This is great. I do have long experience with CAD systems, but we never did any formal reuse. The software engineering world has been struggling with exactly the same issues since the 1980s. Reuse is now extensive in software, but it generally comes in the form of APIs and templates. When you hear that a system has 10M lines of code, that is NOT 10M lines written by the development team. That includes all the standard classes provided by the environment.
One issue, with software and with 3D parts, is that you develop an item in response to a requirement. While it is helpful to have a starting point, you need to be sure that you do not leave structure in that is part of the legacy and not useful in the new part.
@Naperlou: I agree there is a balance between the productivity gains and utility of reuse vs. needing to design toward the specific requirement in mind. I think having technology that facilitates searching out past work and like work products only gives engineers a better starting point and helps perserve intellectual capital that definitely shouldn't be wasted.
I think this makes a lot of sense. Design reuse is an ongoing theme in electronics and other design industries, whether it's way under the hood inside a chip, or in subsystems or in code blocks. Now it's in 3D shapes. Kudos to Fujitsu.
Design reuse is an ongoing theme and really takes time to mature. This was a really big deal several years ago when I designed FPGAs. It took some time but the company I worked for was really learning to make good use of the concept, which saved them time and money.
FPGAs and software IP blocks in EDA were what I had in mind regarding design reuse in electronics. I agree with gsmith120, though: it takes a lot of time and investment in the future, which some companies are not willing to do. And the issues also sound similar: interoperability and vendor lock-in.
The EDA industry has been making efficient use of design rules check (DRC) that is pattern-recognition based (as opposed to the earlier generations of text based comparisons) when checking chip layouts. The same approach can be used to re-use parts based on a higher percentage of pattern matching (greater than 70% for example?) to re-use previous designs.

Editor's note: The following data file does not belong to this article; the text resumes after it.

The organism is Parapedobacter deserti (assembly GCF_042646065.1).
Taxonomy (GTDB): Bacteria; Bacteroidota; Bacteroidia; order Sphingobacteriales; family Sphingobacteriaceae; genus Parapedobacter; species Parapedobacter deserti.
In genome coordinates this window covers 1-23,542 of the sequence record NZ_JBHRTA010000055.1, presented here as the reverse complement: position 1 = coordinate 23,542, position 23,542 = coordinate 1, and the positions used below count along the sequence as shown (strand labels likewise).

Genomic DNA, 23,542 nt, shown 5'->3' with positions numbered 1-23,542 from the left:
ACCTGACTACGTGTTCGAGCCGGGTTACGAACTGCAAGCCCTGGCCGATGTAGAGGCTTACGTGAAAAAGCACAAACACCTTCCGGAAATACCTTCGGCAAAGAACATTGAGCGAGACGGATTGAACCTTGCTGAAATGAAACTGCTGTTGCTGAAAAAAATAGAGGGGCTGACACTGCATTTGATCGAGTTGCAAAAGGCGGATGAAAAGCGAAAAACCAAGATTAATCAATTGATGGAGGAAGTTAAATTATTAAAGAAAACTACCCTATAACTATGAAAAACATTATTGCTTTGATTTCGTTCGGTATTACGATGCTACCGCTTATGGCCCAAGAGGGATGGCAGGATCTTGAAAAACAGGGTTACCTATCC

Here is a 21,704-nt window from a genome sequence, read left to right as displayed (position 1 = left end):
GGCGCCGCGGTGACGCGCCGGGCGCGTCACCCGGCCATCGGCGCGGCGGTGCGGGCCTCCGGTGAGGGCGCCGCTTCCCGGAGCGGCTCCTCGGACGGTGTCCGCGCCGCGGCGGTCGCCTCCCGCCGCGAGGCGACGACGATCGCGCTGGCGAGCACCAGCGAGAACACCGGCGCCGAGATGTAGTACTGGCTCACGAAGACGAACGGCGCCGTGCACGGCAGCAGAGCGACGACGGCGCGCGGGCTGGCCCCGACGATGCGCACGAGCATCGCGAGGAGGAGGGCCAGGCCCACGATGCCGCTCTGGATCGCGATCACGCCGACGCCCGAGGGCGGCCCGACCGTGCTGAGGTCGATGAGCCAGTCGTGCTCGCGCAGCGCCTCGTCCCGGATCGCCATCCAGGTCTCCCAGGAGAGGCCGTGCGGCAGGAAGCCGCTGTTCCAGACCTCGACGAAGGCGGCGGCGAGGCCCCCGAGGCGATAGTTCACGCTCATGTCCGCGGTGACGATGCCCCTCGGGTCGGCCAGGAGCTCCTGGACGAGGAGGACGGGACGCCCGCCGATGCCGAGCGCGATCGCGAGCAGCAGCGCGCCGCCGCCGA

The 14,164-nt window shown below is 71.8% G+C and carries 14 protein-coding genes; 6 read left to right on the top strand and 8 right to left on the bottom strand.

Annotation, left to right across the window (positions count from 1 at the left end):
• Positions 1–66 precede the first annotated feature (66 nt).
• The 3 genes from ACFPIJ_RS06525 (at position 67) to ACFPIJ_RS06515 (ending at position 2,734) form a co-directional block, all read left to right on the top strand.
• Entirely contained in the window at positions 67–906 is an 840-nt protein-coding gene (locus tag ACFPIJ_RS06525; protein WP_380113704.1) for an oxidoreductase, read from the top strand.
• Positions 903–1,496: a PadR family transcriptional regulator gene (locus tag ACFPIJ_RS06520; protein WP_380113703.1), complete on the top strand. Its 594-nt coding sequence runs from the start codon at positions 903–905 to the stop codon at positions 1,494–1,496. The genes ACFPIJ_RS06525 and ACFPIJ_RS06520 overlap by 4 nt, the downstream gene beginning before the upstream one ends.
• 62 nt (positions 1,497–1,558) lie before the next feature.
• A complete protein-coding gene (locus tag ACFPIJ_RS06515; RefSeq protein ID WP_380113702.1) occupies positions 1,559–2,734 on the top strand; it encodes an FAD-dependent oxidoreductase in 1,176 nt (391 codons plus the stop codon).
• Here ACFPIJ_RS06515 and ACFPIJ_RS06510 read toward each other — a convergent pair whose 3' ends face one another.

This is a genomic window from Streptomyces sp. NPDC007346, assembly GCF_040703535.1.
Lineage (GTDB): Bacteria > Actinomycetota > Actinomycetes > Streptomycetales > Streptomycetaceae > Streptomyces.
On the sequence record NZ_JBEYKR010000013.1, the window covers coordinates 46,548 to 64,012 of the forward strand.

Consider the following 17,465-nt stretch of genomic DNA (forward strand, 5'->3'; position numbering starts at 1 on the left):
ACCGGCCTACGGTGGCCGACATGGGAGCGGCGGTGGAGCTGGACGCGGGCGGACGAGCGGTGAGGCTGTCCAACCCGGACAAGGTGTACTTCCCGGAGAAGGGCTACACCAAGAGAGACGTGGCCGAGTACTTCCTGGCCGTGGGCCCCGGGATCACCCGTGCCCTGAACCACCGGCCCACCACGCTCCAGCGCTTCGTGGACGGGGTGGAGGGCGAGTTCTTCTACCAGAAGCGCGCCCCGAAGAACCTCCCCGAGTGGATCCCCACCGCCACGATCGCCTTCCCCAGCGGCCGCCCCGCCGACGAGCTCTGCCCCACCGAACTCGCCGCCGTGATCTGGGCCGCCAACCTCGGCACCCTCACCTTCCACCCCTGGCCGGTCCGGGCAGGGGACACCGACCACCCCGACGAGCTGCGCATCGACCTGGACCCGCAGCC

3D searching will be very useful, but the 3D modeler software companies themselves are hampering the goal of wider 3D part reuse.
ALL of those companies want their customers on a subscription plan to maintain their own revenue stream, so each year, the 3D companies roll out a new version. Files created in the newer version are not backwards compatible with older software, nor can you "save down" with most of them.
While they do permit saving parts in a transfer file format (STEP, or IGS, or any number of others), doing so loses the strength of the native 3D format (the parts become dumb).
So how will a company (or many of them) keep the library fresh? Will this mean good things for employment of low-wage drafters that will freshen the library each year?
@TJ: You have so aptly keyed in on one of the on-going pain points around CAD deployment and an obvious impediment to reuse, especially for older CAD files. I do think that some of the interoperability issuess are being mitigated because the CAD vendors are finally getting the message that vendor lock-in doesn't fly in today's heterogeneous world. Also, new paradigms like cloud computing are also changing the game, especially on how licensing works. And let's not forget about the work being done with open standards like JT Open, among others.
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